Consequently, also in dry apple pomace, wide ranges of polyphenol contents were measured (e.g., 262 to 856 mg of total phenols/100 g or to a maximum concentration of only 350 mg/100 g, respectively) [16], [44]. The content of polyphenols per pomace weight increases compared to that per fresh fruit weight due to the water loss during pressing procedure. Polyphenols are partially transferred to the corresponding juices, but their predominant location is in the peel. Therefore, most polyphenols should remain in the pomace [45]. While all 13 compounds were detected in the peel, the recovery of some quercetin derivatives could neither be measured in the juice nor in the corresponding pomace indicating method deficiencies or degradation during manufacture. Other studies only measured the polyphenolic content of the apple juice and its pomace [44], [46]. The concentration of apple polyphenols in the pomace seems to be influenced by the method of juice production [44]. The polyphenol concentration was higher in the pomace obtained from clear juice production. However, allover polyphenol recovery was higher in the apple pomace from cloudy juice production as it accrues higher pomace mass. This suggests the binding of polyphenols to pectin or other cell wall structures [47]. Pectinases used for clear juice production cleave these bindings and increase the number of polyphenols available for extraction.

Extensive studies on the identification of apple pomace polyphenols were conducted [48], [49]. Detected compounds are listed in [Table 1], and representatives from some structural classes are shown in [Fig. 4].

Table 1 Polyphenols identified in apple pomace [48], [49].

Compound class

Compound name

Number of not identified isomers


phloretin, phloretin-2-O-glucoside, phloretin-2-O-xylosyl-glucoside, phloretin-pentosyl-hexoside, phloretin-hexosyl-hexoside, 3-hydroxyphloretin-2′-O-xylosyl-glucoside, 3-hydroxyphloretin-2′-O-glucoside



(+)-catechin, (−)-epicatechin, procyanidin B1, procyanidin B2, procyanidin B3, procyanidin B5, procyanidin C1, ((epi)cat) trimer


((epi)cat) tetramer



apigenin, chrysoeriol, luteolin, luteolin-7-O-galactoside, luteolin-7-O-glucoside


eriodictyol, eriodictyol-hexoside, hesperidin-O-pentoside, naringenin, naringenin-7-O-glucoside, naringenin-7-O-neohesperidoside, naringenin-7-O-rutinoside, naringenin-O-glucuronide, naringenin-O-hexoside



isorhamnetin-3-O-galactoside, isorhamnetin-3-O-glucoside, isorhamnetin-3-O-rutinoside, isorhamnetin-3-O-arabinopyranoside, isorhamnetin-3-O-arabinofuranoside, isorhamnetin-3-O-rhamnoside, kaempferol-O-glucoside, quercetin, quercetin 3-O-diglucoside

quercetin-3-O-arabinofuranoside, quercetin-3-O-arabinopyranoside, quercetin-3-O-galactoside, quercetin-3-O-glucoside, quercetin-3-O-rhamnoside, quercetin-3-O-rutinoside quercetin-3-O-xylanoside, quercetin-O-hexoside, quercetin-O-pentosyl-hexoside, quercetin-O-pentoside, quercetin-O-xylosyl-pentoside, rhamnetin, rhamnetin-3-O-glucoside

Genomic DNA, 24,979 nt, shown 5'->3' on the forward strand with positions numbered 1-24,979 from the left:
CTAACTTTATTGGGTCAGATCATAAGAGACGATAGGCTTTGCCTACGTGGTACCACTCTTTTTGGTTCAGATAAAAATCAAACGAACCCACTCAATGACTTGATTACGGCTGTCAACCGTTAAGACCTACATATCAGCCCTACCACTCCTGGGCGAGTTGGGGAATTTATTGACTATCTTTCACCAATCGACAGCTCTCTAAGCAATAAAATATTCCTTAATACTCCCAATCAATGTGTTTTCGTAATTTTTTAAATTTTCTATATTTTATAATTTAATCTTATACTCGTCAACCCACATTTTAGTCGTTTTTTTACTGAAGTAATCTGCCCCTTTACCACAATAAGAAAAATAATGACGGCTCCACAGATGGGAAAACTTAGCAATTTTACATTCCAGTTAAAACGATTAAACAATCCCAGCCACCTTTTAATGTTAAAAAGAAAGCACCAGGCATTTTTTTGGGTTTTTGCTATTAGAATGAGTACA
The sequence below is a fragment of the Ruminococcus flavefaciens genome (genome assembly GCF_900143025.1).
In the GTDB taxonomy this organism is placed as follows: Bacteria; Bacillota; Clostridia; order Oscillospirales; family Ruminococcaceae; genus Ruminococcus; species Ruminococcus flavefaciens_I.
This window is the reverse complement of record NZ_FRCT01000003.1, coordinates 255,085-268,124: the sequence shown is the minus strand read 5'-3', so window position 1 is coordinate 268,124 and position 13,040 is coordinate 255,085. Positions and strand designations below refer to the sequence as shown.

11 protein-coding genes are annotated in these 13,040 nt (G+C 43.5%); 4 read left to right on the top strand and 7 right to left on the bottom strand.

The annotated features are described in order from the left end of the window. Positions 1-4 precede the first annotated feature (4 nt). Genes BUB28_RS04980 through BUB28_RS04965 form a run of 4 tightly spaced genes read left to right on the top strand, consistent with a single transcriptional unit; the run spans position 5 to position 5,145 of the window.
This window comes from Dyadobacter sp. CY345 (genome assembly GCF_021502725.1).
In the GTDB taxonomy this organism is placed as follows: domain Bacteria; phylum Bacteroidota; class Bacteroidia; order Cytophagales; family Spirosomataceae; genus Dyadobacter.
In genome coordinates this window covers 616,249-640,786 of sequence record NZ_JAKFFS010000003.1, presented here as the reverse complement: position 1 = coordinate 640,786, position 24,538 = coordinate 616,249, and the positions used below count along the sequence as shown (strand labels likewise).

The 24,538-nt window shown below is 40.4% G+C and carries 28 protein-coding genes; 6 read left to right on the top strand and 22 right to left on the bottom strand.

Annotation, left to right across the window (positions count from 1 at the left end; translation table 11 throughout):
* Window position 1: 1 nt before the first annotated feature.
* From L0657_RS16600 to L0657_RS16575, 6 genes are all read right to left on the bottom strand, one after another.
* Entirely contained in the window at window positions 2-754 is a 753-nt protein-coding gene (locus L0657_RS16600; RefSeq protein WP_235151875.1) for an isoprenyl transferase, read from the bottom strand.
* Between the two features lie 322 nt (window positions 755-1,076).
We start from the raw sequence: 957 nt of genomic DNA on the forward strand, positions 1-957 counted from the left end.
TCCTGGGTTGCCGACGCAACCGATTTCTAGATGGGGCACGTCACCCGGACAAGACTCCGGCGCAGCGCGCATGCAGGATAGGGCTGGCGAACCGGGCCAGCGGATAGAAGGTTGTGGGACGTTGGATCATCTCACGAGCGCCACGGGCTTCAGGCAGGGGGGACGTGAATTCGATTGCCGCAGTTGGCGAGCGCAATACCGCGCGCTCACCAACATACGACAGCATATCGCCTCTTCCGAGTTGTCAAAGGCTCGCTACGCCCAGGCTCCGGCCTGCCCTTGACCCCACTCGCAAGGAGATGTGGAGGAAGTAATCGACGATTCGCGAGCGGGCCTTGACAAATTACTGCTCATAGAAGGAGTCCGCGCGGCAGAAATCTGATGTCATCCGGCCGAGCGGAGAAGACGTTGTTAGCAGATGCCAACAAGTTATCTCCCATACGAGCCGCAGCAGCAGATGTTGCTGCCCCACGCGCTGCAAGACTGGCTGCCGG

Hydroxycinnamic acids

caffeic acid-O-hexoside


3-O-caffeoylquinic acid, 4-O-caffeoylquinic acid, 5-O-caffeoylquinic acid, x-O-caffeoylquinic acid, dicaffeoylquinic acid


ferulic acid-O-hexoside


p-coumaric acid-O-hexoside, 4-O-p-coumaroylquinic acid, 5-O-p-coumaroylquinic acid, p-coumaroylquinic acid, sinapic acid-O-glucoside



cyanidin-3-O-galactoside, cyanidin-3-O-hexoside


protocatechuic acid, salicylic acid

Zoom Image
Fig. 4 Polyphenols of apple pomace. Phloretin-2-O-glucoside (phloridzin) (8), procyanidin B2 (9), apigenin (10), naringenin (11), quercetin (12), and 3-O-caffeoylquinic acid (chlorogenic acid) (13).

In fresh apple pomace, the polyphenolic pattern resembles that of fresh apples, showing high contents of chlorogenic acid ([Fig. 4] [13]), caffeic acid, (+)-catechin, (−)-epicatechin, rutin, and quercetin glycosides [50]. In contrast, phloridzin ([Fig. 4] [8]) is the most prominent polyphenol in apple pomace after drying [51]. Phloridzin is absent in pomace obtained from other sources such as pears; thus, it is considered a good marker substance for dry apple pomace identification [52]. The method used for drying pomace has less impact on the content of polyphenols than the apple variety and the time to the onset of the drying process. Enzymes such as polyphenol oxidases and peroxidases are liberated from cell vacuoles or cell wall compartments during apple crushing and start the oxidation of o-diphenols to quinones, which then can condense with amino acid residues from proteins. These reactions are visible as a brown discoloration of the pomace after pressing [53]. Lavelli and Corti [8] revealed that phenolic compounds have highest stability in pomace samples with the lowest water activity. This supports the theory that enzymes mediate the degradation of polyphenols. Consequently, the most important step for polyphenol preservation in apple pomace is the immediate and effective drying process after pressing, which should inactivate the degrading enzymes. Gentle drying methods such as lyophilization additionally inhibit the formation of thermal degradation products such as 5-hydroxymethylfurfural from sugars [52].